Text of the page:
From a letter to a friend:
...I think I understand about the desire for an inspiring Christian community. Although, as you noticed (I think), often communities that seem great from one vantage point turn out to have a darker side when seen from within, or when we get a little older and more experienced. I'm actually glad, in a way, that the community I'm in now is weak and not very unified. Because it makes them a lot more flexible and willing to allow differences. Often "unity" and strong community spirit lead easily to oppressive practices and the expulsion, in one way or another, of those who don't fit in (including those who don't fit in for good reasons).
The only community that is truly unified and not oppressive is the one body of Christ. But I don't see us getting a full or homogeneous experience of that here, in the sense that the community we're in will always be a mixed one (even the same person is sometimes with Christ and sometimes against). Like in the wheat and tares parable. And the attempts to try to institutionally mimic the true body always show themselves false eventually, often catastrophically so. That's been my experience anyway.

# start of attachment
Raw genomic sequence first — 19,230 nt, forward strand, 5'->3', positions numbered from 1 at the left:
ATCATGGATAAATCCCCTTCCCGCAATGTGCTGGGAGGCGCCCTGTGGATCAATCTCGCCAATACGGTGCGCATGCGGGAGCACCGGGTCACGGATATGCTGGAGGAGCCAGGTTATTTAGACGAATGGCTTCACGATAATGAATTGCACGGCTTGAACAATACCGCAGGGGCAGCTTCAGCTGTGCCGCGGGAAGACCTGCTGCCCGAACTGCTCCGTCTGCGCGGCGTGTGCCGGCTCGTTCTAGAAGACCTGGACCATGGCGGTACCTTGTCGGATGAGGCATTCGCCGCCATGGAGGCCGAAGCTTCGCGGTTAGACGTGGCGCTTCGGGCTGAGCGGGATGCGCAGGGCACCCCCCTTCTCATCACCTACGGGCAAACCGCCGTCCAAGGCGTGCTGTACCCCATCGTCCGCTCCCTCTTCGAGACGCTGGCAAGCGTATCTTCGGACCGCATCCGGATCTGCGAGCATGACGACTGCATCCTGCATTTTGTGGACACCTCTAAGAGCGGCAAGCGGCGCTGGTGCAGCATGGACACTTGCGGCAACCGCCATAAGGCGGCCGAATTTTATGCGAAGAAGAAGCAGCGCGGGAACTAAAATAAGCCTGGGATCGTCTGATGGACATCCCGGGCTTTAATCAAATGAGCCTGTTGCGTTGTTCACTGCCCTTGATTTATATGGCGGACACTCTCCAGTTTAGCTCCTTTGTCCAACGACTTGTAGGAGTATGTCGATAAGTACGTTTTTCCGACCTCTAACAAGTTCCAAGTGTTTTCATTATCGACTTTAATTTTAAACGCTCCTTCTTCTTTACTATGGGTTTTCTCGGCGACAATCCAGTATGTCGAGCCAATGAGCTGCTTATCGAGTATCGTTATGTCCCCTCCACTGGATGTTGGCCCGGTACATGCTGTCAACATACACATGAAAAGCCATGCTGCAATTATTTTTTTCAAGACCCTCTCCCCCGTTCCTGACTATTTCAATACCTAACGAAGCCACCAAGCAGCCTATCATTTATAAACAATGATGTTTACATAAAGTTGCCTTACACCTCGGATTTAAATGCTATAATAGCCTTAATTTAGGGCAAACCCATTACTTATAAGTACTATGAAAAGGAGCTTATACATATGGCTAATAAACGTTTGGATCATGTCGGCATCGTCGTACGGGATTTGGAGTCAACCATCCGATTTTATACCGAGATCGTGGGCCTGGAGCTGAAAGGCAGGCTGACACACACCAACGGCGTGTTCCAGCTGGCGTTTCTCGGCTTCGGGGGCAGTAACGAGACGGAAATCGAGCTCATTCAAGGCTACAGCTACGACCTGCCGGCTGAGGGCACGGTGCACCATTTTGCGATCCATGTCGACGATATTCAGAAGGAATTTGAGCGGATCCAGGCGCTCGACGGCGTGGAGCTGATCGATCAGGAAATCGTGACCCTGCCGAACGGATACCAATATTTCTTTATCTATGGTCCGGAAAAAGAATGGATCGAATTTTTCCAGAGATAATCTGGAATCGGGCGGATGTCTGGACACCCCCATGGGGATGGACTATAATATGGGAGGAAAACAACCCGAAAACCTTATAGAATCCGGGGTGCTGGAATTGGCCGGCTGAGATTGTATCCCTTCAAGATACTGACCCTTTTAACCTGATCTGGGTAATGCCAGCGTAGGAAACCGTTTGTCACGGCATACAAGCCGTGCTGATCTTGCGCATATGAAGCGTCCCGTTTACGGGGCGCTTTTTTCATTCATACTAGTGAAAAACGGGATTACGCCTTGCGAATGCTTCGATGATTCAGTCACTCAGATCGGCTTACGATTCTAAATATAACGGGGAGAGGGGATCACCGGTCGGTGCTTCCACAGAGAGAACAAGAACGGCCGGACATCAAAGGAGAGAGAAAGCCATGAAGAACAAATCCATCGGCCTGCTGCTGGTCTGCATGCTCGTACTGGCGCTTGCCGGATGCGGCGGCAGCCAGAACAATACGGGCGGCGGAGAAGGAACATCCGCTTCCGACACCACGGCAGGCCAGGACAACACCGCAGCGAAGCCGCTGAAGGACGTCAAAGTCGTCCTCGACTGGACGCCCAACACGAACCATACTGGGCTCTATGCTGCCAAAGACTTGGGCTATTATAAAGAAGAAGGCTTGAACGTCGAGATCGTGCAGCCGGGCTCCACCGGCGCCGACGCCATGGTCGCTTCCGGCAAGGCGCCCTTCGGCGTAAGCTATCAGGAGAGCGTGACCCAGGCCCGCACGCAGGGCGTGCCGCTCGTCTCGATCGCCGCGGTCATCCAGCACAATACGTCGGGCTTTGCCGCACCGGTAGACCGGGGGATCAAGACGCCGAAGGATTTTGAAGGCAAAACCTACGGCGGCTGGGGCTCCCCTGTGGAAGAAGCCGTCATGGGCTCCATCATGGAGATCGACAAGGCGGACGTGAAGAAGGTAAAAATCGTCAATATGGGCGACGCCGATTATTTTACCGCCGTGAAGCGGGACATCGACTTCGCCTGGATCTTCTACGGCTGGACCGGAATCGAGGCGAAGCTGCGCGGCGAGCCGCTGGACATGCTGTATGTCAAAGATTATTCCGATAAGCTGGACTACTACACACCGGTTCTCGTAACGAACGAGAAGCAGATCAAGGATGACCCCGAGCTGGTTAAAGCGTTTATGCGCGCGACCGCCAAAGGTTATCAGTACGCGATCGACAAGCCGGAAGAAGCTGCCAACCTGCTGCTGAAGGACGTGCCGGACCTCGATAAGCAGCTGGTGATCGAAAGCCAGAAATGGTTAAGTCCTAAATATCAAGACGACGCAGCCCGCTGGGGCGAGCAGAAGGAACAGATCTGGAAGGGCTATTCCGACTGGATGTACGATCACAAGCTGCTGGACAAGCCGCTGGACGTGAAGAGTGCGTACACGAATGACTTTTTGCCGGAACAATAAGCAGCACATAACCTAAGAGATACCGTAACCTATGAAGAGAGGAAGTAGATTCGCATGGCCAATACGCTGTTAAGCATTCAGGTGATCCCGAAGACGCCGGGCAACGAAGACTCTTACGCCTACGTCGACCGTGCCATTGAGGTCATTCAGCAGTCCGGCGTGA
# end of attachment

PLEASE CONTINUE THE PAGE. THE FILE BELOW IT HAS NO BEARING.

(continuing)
But I believe we can experience the body of Christ here and now, and so satisfy our current needs for fellowship and inspiration. It just won't be in a massive, homogeneous group. And it won't be the same for everyone. It will be here and there, "where two or three are gathered," God showing us his people when we need them, letting us know the body is real and present. Just mixed in, and so not easily identifiable. The more we know what to look for, the better we can recognize it, I think. This seems better to me, too, because there isn't the temptation to try to leverage the power of a large group of people. And it's also a community without centralized human leadership, so it's easier to see the common spirit and cooperation as coming from God's spirit directing all the parts of the body. That's inspiring to me.